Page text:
What Is Conservatorship?

Introduction

Conservatorship, also known as guardianship, is a legal arrangement where a person is appointed by the court to manage the affairs of another person who is unable to do so themselves. Conservatorship is most commonly used to manage the affairs of individuals who are elderly, disabled, or mentally incapacitated.

Types of Conservatorship

There are two types of conservatorship: conservatorship of the person and conservatorship of the estate.

Conservatorship of the person is when the court appoints a conservator to manage the personal and medical affairs of the protected person. This includes making medical decisions, managing living arrangements, and making decisions regarding education and rehabilitation.

Conservatorship of the estate is when the court appoints a conservator to manage the financial affairs of the protected person. This includes managing investments, paying bills, and making financial decisions.

Who Needs Conservatorship?

Conservatorship is typically used when individuals are unable to manage their own affairs due to physical or mental incapacity. This may be due to age-related illnesses such as dementia or Alzheimer’s disease, a severe mental or physical disability, or brain injuries.

Individuals who are unable to manage their affairs due to substance abuse or mental health issues may also require conservatorship. However, this is typically only used as a last resort when other interventions have failed.

How is Conservatorship Established?

Conservatorship is established through a legal process that involves the court. The process typically involves the following steps:

Petition for Conservatorship

The individual who is seeking conservatorship must file a petition with the court. This petition must include information about the proposed conservator, the reasons why conservatorship is necessary, and information about the proposed protected person.

Appointment of an Attorney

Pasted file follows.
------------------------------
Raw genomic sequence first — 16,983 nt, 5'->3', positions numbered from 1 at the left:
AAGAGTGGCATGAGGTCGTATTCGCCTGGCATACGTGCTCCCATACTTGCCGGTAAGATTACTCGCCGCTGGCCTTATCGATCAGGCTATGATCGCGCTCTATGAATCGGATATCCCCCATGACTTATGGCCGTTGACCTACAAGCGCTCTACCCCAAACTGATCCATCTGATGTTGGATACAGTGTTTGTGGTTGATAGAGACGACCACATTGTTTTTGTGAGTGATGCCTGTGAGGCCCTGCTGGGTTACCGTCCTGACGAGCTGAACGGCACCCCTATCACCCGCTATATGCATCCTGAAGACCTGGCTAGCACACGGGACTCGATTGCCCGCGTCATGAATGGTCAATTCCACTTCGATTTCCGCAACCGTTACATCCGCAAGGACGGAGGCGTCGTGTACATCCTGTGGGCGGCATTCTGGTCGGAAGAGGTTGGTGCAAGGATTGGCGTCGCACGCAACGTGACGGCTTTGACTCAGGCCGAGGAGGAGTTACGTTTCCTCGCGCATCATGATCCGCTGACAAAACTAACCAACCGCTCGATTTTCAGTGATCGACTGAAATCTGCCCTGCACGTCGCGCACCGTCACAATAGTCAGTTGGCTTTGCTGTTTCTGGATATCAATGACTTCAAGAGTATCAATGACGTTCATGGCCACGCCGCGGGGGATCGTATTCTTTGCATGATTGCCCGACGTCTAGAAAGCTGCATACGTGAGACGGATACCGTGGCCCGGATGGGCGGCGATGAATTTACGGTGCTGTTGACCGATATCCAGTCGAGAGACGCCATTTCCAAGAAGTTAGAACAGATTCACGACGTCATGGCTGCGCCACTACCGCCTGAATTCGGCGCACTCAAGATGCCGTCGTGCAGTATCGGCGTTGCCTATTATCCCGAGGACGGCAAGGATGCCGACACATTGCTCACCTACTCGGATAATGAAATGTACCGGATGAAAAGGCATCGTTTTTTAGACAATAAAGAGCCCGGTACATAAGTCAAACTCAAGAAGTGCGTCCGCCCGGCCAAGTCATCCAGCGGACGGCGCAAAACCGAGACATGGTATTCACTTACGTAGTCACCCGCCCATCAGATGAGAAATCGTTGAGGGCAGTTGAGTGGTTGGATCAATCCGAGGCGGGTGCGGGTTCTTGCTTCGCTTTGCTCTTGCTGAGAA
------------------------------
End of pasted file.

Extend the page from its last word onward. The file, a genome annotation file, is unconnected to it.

The court will typically appoint an attorney to represent the proposed protected person. This attorney will review the petition and make recommendations to the court regarding the need for conservatorship.

Evaluation of the Protected Person

The court may order an evaluation of the protected person by a medical professional or other qualified individual. This evaluation will assess the protected person’s physical and mental capacity and determine whether conservatorship is necessary.

Hearing

The court will hold a hearing where the proposed conservator, the proposed protected person, and other interested parties can present their arguments for or against conservatorship. The court will then make a decision based on the evidence presented at the hearing.

Appointment of the Conservator

If the court determines that conservatorship is necessary, it will appoint a conservator to manage the affairs of the protected person. The conservator will be responsible for managing either the personal or financial affairs of the protected person, or both.

Responsibilities of the Conservator

The conservator has a fiduciary duty to act in the best interests of the protected person at all times. This includes managing the protected person’s affairs in a responsible and ethical manner.

The specific responsibilities of the conservator will depend on whether they have been appointed as the conservator of the person or the conservator of the estate. In general, the responsibilities of the conservator may include the following:

Conservator of the Person

– Making medical decisions on behalf of the protected person